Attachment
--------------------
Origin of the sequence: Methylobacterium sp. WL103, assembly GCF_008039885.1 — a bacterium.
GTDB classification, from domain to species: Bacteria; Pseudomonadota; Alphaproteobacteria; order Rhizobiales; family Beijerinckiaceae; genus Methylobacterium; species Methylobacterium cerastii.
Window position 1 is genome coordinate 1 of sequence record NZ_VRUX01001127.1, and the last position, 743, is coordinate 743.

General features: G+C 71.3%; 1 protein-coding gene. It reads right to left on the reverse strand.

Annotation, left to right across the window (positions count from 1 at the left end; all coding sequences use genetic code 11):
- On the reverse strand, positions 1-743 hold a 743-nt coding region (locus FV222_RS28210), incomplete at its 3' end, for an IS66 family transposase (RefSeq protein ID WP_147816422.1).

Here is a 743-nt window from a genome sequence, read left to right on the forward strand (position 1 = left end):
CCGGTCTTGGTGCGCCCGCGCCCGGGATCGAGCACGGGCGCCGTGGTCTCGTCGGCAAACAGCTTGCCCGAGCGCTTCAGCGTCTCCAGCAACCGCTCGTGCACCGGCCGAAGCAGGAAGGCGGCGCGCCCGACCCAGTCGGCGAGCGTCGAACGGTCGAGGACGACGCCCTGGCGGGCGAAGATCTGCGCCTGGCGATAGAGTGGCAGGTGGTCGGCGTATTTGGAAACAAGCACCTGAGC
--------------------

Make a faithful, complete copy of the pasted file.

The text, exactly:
Origin of the sequence: Methylobacterium sp. WL103, assembly GCF_008039885.1 — a bacterium.
GTDB classification, from domain to species: Bacteria; Pseudomonadota; Alphaproteobacteria; order Rhizobiales; family Beijerinckiaceae; genus Methylobacterium; species Methylobacterium cerastii.
Window position 1 is genome coordinate 1 of sequence record NZ_VRUX01001127.1, and the last position, 743, is coordinate 743.

General features: G+C 71.3%; 1 protein-coding gene. It reads right to left on the reverse strand.

Annotation, left to right across the window (positions count from 1 at the left end; all coding sequences use genetic code 11):
- On the reverse strand, positions 1-743 hold a 743-nt coding region (locus FV222_RS28210), incomplete at its 3' end, for an IS66 family transposase (RefSeq protein ID WP_147816422.1).

Here is a 743-nt window from a genome sequence, read left to right on the forward strand (position 1 = left end):
CCGGTCTTGGTGCGCCCGCGCCCGGGATCGAGCACGGGCGCCGTGGTCTCGTCGGCAAACAGCTTGCCCGAGCGCTTCAGCGTCTCCAGCAACCGCTCGTGCACCGGCCGAAGCAGGAAGGCGGCGCGCCCGACCCAGTCGGCGAGCGTCGAACGGTCGAGGACGACGCCCTGGCGGGCGAAGATCTGCGCCTGGCGATAGAGTGGCAGGTGGTCGGCGTATTTGGAAACAAGCACCTGAGC